Scroll Top

Lampitt & Benson Bill to Require Colleges to Maintain Mental Health Hotline, Raise Awareness for Services Now Law

Every newly-enrolled college student will receive information about mental health services available on campus, including a 24-hour hotline, under a bill that was signed into law on Tuesday

The law (formerly bill A-3007) will require institutions of higher education to create and maintain a toll-free hotline to help students seeking counseling for depression, anxiety, stress, or other psychological or emotional tension, trauma, or disorder. In lieu of establishing a hotline, colleges may provide students with the hotline number for the National Suicide Prevention Lifeline or the NJ Hopeline.

Hotline information will be distributed to students and posted in each dormitory, library, student center and other appropriate areas.

According to statistics provided by the National Alliance on Mental Illness, one in four young adults between the ages of 18 and 24 have a diagnosable mental illness and more than 25 percent of college students have been diagnosed or treated by a professional for a mental health condition within the past year.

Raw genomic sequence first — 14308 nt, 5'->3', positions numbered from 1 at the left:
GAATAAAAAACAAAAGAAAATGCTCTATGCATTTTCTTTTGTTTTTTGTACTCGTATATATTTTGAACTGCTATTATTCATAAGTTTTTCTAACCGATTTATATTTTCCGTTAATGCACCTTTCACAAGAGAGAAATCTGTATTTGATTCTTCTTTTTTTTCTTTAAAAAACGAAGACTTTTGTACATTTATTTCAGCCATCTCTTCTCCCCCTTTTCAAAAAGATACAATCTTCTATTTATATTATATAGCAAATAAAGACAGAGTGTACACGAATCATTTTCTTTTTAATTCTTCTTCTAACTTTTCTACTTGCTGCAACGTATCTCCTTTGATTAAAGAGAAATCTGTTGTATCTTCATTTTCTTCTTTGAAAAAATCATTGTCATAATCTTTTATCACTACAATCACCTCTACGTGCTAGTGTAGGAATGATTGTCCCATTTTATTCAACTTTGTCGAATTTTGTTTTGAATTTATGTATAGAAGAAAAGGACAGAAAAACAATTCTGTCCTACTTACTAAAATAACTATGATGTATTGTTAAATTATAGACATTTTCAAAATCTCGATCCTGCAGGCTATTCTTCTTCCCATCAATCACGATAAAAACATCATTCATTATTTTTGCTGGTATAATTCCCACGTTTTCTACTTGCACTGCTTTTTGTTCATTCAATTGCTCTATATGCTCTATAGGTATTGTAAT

Sponsors of the bill, Assembly Democrats Pamela Lampitt (D-Camden, Burlington) and Daniel Benson (D-Mercer, Middlesex), released the following joint statement:

“When a student is in crisis, we want them to know help is available and easily accessible. Most importantly, we want them to know they are not alone.

“Hotlines can serve as a first step in a student’s road to treatment. Qualified mental health professionals connect youth in crisis to appropriate services and guide them through difficult moments.

“By requiring colleges to maintain hotlines and raise awareness for mental health services, we will ensure every student has 24/7 access to mental health care at the touch of a button.”